Those layers exist in America as well, but there is no coordination or no sense of it working as a system. The front of the airport has become a very congested and poorly run operation, beause they are trying to solve for truck bombers. None of the people in the building behind the counters feel empowered with their job and they don't see themselves working together in a multilayered process. The person checking your ID is trained to catch fake IDs, but the process i randomized. The people they should be looking for in Seattle are the ones with high-and-tight blond crew cuts wearing sleeveless sweatshirts and who listen to Screwdriver. There are way more white supremasist terrorists like Timothy McVeigh out here than any other group of people. Within the American system it is a problem of unity. Island rightfully feels under siege, so everyone in the country is vigilant to a certain degree. In the states we would never think with such a coordinated program and that is what's infuriating! At every level it is even more clusterfucked. Each tier of people are doing their perogative which is small in scope. The cops at the front of the airport should facilitate the smoothest possible operation, not be agents of chaos. Truck bombers will just drive up and set it off, they do not normally put their flashers on, park and walk away so any cop could come up to them and prevent a bombing. That's what makes it theatre! (RW76)

Airport Lounges (RW74)

John has friends who really like to hang in the Delta lounge and eat the free yogurt, but John is not enough of a VIP to have access to these lounges, although he should of course be much more of a VIP globally than he is! The world does not agree and says that he neither has the bare minimum to be a VIP nor is he able to pay to be a VIP. On the other hand: Every 1 out of 10 times when John hits a jukebox, one of his songs comes on. The Delta Sky Lounge doesn't seem to be worth it anyway, not even if it were free. They have some cereal and some oranges, but the room is full of people who are just sad. They are only there because it is special. It is this cultural thing we have where everybody wants to be sequestered.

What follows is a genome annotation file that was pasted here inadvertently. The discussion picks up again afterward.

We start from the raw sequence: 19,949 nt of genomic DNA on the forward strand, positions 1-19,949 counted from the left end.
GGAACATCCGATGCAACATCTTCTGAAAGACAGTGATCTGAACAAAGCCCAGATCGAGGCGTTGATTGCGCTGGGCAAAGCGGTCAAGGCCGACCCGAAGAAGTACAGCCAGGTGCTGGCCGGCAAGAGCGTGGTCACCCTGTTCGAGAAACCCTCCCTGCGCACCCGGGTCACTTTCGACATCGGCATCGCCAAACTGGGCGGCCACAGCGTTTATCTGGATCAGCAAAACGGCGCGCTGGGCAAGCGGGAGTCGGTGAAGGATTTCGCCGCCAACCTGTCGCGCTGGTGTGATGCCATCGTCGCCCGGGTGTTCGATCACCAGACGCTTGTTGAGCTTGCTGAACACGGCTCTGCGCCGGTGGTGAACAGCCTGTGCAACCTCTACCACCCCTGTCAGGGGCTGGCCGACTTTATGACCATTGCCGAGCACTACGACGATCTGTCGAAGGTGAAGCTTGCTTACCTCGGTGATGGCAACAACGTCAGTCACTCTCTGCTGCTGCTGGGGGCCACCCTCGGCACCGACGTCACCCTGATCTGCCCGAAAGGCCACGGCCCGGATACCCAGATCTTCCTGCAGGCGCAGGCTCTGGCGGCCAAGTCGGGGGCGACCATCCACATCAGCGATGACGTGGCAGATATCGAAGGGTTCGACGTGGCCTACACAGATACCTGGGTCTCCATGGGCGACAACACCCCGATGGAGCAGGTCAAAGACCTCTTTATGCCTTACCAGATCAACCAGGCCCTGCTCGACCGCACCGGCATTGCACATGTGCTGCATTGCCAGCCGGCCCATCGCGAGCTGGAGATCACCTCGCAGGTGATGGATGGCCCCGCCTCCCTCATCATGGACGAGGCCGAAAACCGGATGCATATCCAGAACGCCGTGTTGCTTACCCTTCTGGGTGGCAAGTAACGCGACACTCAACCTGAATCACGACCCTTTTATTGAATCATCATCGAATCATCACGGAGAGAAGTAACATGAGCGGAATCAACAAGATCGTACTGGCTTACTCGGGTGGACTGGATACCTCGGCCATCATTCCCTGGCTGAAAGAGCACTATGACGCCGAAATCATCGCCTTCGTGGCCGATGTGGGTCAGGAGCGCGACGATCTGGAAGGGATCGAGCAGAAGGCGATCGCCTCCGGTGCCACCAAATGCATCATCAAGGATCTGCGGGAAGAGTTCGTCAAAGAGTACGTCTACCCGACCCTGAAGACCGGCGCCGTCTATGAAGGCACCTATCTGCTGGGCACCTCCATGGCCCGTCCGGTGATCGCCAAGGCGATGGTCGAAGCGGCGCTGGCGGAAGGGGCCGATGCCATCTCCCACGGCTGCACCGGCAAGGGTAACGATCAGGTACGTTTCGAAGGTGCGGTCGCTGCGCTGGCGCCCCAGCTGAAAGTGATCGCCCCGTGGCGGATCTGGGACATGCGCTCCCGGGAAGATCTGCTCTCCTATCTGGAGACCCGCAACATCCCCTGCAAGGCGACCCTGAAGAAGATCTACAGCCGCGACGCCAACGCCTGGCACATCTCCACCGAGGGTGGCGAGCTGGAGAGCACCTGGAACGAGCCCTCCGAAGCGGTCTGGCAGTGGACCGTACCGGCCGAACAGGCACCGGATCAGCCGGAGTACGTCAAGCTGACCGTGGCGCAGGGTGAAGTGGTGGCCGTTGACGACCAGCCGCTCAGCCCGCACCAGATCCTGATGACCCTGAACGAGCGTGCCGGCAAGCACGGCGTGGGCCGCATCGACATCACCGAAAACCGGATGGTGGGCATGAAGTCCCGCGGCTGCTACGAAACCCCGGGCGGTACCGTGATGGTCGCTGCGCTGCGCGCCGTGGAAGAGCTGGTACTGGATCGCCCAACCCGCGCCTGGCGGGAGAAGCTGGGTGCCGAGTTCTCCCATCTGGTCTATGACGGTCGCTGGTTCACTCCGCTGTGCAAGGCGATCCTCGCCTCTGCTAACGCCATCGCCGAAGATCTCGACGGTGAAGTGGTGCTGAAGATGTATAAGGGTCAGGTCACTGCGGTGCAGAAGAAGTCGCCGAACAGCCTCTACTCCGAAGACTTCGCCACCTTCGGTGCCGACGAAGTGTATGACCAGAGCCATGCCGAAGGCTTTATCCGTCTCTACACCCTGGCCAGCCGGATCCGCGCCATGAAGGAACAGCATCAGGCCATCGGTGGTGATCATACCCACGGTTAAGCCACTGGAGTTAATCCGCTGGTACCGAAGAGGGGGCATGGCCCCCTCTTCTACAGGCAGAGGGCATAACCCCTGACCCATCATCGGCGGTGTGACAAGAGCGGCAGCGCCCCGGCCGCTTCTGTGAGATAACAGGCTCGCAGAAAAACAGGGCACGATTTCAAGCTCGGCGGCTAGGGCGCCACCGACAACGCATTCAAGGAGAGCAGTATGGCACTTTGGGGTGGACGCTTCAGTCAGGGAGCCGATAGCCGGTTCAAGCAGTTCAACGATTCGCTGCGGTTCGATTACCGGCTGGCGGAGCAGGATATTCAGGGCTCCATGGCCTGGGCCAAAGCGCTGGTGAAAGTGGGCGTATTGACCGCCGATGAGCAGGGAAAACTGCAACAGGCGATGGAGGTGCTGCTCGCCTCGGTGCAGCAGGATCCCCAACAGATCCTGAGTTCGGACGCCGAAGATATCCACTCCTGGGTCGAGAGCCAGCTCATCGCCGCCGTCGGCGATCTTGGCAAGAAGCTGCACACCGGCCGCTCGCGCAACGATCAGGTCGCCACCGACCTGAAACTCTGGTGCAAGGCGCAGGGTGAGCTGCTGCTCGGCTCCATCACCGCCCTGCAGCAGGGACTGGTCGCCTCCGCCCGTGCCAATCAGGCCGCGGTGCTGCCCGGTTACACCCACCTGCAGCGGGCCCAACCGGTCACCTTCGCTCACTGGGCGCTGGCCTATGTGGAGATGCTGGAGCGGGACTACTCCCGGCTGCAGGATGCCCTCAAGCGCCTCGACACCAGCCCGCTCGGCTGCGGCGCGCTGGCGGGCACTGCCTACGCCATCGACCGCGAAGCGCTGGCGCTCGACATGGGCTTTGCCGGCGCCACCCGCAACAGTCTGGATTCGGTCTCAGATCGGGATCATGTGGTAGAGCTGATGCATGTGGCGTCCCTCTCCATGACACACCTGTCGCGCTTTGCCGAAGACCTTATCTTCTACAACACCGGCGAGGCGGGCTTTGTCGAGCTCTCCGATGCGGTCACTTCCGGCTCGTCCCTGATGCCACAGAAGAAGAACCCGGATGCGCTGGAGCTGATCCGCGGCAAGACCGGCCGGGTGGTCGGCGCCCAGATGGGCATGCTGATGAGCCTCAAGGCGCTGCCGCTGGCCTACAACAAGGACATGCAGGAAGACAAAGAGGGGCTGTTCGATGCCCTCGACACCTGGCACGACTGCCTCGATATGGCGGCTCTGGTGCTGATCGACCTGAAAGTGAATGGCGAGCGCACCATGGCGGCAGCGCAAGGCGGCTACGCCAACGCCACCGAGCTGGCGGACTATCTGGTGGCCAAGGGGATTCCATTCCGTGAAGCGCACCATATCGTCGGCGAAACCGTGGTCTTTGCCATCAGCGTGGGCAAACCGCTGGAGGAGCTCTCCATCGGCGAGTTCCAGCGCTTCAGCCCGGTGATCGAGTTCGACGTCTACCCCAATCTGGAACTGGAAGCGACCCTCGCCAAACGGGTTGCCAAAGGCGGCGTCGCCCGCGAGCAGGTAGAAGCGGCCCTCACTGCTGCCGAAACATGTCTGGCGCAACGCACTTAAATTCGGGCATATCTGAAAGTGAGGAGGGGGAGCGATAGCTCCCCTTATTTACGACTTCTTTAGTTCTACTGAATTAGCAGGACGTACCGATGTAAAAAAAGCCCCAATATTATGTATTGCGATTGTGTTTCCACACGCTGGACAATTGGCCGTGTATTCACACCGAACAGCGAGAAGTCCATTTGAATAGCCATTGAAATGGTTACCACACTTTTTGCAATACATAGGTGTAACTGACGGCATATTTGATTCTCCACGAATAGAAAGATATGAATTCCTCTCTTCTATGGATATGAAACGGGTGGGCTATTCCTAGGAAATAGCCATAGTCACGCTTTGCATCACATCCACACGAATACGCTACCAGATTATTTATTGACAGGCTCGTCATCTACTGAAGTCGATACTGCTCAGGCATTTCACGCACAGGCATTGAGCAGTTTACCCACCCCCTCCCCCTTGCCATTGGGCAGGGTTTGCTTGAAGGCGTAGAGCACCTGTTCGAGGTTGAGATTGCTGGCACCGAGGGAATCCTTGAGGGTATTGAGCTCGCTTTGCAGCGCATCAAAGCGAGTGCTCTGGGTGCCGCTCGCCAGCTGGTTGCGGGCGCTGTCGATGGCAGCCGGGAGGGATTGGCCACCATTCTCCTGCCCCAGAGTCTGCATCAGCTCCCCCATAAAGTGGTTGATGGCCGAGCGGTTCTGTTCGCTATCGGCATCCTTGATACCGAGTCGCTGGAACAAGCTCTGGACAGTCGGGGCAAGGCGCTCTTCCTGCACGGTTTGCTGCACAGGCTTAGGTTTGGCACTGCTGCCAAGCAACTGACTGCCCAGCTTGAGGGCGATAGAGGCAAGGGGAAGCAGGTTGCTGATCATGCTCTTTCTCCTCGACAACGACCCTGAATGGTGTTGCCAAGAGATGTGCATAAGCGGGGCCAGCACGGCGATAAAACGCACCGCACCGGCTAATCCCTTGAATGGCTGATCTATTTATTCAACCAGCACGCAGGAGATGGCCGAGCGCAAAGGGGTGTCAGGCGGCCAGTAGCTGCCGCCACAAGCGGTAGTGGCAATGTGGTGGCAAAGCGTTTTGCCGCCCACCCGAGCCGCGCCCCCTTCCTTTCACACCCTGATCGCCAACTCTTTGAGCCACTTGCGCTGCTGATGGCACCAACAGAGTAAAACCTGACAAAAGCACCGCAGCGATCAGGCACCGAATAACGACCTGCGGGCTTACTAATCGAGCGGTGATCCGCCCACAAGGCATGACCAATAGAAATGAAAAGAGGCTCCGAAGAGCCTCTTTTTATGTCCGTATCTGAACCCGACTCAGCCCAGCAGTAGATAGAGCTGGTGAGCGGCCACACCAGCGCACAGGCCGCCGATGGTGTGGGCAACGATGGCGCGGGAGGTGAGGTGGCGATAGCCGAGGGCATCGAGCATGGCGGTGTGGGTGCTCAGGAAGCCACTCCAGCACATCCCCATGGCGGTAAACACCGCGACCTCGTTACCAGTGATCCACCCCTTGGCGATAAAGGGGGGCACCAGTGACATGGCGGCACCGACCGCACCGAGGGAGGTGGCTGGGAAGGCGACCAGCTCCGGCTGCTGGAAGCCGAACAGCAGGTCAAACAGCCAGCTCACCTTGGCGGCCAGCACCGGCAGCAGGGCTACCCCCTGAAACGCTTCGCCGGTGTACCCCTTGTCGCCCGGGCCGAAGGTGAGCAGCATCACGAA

Dan was in the American Airlines lounge in Dallas once, and inside there you are literally above everyone else, looking down on them. Some of their lounges have free food, some of them have restaurants, but Dan never got that sad vibe that John is talking about. When Dan had a 2,5 hour layover and the airport was crowded and noisy, he went in there, plugged everything in that he had and relaxed, which is of course the perfect circumstances why a thing like that lounge was made. John instead just wanders around, looks at some "I've been in Denver" teddy bears, plays a little Bejeweled on his phone and there go 2,5 hours! He does not need to sit in some special lounge with his laptop and work on his presentation, because he does not have a presentation. It is what you see! John is not a business person doing business. He does deeply care about getting the right airplane seat, but he doesn't care about anything else. Just throw your bag down in a corner of an empty departure hall and take a nap! He even has a pretty good built-in clock to wake him up in time, which is a really good talent to have! All of his bags are soft, pouchy, leather bags that can double as a pillow. Incidentally, they had "Away" as the sponsor for this episode and his daughter loves her Minion-styled, hardcover wheely bag.

F-104 Starfighter (RW63)

At on time in Chattanooga, Tennessee there was a privately owned F-104 Starfighter strafing the sky. They are not built to be quiet. This was peculiar, because you don't see them anymore, not even at airshows and John might not have seen one in flight before that day.

The introduction of the Boeing 747 of the lake in Seattle (RW69)

Seattle has always used this long lake to run jetboats or helicopters. When they introduced the Boeing 747 in 1989, they did it at the Seafair and flew a long low pass right in the center of the lake. Even more famously, they had their well-known test pilot Tex Johnston flying the jet and he did a barrell roll right down in the center of the lake without having told anybody he was going to do it. There were 10s of thousands of people lining the lake and no one managed to take a picture of the plane upside down. When he landed they were super-mad at him, but he told them he just sold them 1000 airplanes by doing that.